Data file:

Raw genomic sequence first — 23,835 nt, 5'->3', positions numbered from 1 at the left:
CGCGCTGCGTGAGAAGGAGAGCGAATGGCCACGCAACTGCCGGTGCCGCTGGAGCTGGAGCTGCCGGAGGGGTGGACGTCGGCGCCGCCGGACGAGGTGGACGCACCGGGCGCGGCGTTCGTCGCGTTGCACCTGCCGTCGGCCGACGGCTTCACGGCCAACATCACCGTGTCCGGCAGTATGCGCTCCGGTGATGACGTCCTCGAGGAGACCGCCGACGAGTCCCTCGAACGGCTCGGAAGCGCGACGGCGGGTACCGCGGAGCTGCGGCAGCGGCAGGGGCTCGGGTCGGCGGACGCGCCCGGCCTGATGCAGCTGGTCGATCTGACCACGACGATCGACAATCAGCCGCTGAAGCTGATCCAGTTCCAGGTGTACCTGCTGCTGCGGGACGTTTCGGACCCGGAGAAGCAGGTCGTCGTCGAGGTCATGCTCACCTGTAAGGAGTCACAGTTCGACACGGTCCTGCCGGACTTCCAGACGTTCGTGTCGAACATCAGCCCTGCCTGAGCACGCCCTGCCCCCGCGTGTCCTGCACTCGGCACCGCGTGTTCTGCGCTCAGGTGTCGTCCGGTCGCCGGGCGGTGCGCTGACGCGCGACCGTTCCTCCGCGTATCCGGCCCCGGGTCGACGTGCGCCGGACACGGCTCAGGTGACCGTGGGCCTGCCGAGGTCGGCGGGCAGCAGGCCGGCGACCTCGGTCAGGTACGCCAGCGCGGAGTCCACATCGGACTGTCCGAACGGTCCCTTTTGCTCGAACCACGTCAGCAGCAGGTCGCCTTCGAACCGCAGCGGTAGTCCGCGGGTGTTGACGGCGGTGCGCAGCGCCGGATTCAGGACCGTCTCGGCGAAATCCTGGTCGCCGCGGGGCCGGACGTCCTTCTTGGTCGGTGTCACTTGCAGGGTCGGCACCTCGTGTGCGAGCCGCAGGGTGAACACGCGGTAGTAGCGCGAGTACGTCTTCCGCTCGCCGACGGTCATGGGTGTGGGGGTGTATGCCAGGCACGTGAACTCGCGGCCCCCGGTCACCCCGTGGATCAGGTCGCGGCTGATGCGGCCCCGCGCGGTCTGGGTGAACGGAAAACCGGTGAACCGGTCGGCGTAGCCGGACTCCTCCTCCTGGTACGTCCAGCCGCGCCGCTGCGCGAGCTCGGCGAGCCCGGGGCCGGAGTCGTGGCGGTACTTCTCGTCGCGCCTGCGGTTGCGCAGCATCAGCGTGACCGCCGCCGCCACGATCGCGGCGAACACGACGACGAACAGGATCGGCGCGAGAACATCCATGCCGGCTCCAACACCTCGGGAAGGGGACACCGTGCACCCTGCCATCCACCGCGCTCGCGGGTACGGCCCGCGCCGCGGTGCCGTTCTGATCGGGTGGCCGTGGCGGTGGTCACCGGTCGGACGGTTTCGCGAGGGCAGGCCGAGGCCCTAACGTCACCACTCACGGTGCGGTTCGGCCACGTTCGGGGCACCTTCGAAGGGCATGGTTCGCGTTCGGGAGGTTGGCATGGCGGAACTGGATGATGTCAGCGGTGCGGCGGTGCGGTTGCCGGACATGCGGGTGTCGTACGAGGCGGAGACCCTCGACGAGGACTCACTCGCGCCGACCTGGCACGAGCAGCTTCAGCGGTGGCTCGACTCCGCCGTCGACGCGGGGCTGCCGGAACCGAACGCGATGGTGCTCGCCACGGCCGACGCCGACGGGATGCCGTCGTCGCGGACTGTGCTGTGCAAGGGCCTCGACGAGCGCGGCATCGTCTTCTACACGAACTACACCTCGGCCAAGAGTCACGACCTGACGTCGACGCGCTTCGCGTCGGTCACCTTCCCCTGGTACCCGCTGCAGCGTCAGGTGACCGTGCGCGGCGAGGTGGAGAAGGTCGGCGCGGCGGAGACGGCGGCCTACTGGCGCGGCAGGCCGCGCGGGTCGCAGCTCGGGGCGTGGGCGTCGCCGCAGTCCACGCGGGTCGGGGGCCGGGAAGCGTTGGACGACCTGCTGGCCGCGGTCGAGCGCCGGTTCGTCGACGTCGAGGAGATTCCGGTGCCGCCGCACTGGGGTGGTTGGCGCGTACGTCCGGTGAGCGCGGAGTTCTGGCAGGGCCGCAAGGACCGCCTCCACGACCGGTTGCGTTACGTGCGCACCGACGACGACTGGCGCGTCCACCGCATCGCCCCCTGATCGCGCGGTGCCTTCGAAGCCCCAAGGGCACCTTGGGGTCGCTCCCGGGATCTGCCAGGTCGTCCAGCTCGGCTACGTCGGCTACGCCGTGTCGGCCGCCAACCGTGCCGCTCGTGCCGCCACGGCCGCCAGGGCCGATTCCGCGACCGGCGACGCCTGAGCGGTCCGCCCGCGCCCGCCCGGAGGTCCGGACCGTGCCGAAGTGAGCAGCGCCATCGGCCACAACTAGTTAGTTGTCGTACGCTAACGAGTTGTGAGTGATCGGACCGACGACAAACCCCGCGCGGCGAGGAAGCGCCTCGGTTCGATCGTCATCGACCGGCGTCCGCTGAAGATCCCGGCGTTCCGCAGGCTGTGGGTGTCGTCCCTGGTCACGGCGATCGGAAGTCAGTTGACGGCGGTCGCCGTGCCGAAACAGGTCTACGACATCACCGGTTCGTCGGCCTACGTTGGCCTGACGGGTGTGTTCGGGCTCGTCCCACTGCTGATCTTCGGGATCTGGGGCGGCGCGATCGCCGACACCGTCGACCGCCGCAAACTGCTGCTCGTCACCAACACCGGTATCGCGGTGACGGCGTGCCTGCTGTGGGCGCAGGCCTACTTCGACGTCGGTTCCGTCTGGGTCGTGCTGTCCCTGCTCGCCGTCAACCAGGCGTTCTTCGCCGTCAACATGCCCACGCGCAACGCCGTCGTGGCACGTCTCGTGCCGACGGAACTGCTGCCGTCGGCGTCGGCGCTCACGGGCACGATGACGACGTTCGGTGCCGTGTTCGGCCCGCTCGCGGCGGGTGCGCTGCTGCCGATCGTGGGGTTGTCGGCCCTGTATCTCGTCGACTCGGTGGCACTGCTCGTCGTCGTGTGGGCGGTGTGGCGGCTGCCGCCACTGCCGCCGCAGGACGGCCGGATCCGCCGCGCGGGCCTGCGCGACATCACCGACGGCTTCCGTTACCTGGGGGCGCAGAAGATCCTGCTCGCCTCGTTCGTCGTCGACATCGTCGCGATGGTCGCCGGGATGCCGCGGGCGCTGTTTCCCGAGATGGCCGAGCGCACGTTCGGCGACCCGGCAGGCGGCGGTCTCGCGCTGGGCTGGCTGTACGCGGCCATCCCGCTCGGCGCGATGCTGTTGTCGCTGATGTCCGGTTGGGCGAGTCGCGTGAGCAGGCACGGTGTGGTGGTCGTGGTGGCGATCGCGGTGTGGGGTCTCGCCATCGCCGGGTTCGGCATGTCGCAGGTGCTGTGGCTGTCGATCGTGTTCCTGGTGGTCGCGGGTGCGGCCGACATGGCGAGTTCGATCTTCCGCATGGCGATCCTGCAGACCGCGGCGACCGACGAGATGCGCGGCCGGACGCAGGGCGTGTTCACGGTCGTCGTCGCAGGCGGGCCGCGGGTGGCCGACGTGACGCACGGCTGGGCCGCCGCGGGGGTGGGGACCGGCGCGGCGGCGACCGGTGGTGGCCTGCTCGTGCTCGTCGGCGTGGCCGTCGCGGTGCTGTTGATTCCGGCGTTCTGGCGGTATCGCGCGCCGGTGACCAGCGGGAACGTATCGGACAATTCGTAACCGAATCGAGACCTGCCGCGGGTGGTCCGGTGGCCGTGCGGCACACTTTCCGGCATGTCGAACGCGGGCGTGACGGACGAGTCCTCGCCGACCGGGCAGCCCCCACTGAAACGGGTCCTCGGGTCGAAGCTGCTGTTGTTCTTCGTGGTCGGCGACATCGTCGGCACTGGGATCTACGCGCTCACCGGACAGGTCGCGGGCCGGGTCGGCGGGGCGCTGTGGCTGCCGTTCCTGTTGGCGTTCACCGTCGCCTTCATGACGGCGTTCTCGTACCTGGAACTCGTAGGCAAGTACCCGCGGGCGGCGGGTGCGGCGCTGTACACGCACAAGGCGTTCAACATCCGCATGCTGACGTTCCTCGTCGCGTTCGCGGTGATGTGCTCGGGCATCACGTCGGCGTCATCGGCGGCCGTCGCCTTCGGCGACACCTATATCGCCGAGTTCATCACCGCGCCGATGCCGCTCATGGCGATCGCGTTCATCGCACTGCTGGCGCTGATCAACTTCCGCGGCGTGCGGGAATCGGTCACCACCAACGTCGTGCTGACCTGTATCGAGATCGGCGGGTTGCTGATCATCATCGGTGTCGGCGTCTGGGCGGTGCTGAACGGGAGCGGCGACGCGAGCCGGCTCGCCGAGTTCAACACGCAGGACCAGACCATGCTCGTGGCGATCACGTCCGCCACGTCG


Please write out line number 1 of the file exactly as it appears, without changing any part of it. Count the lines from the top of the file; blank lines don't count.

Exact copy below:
Raw genomic sequence first — 23,835 nt, 5'->3', positions numbered from 1 at the left: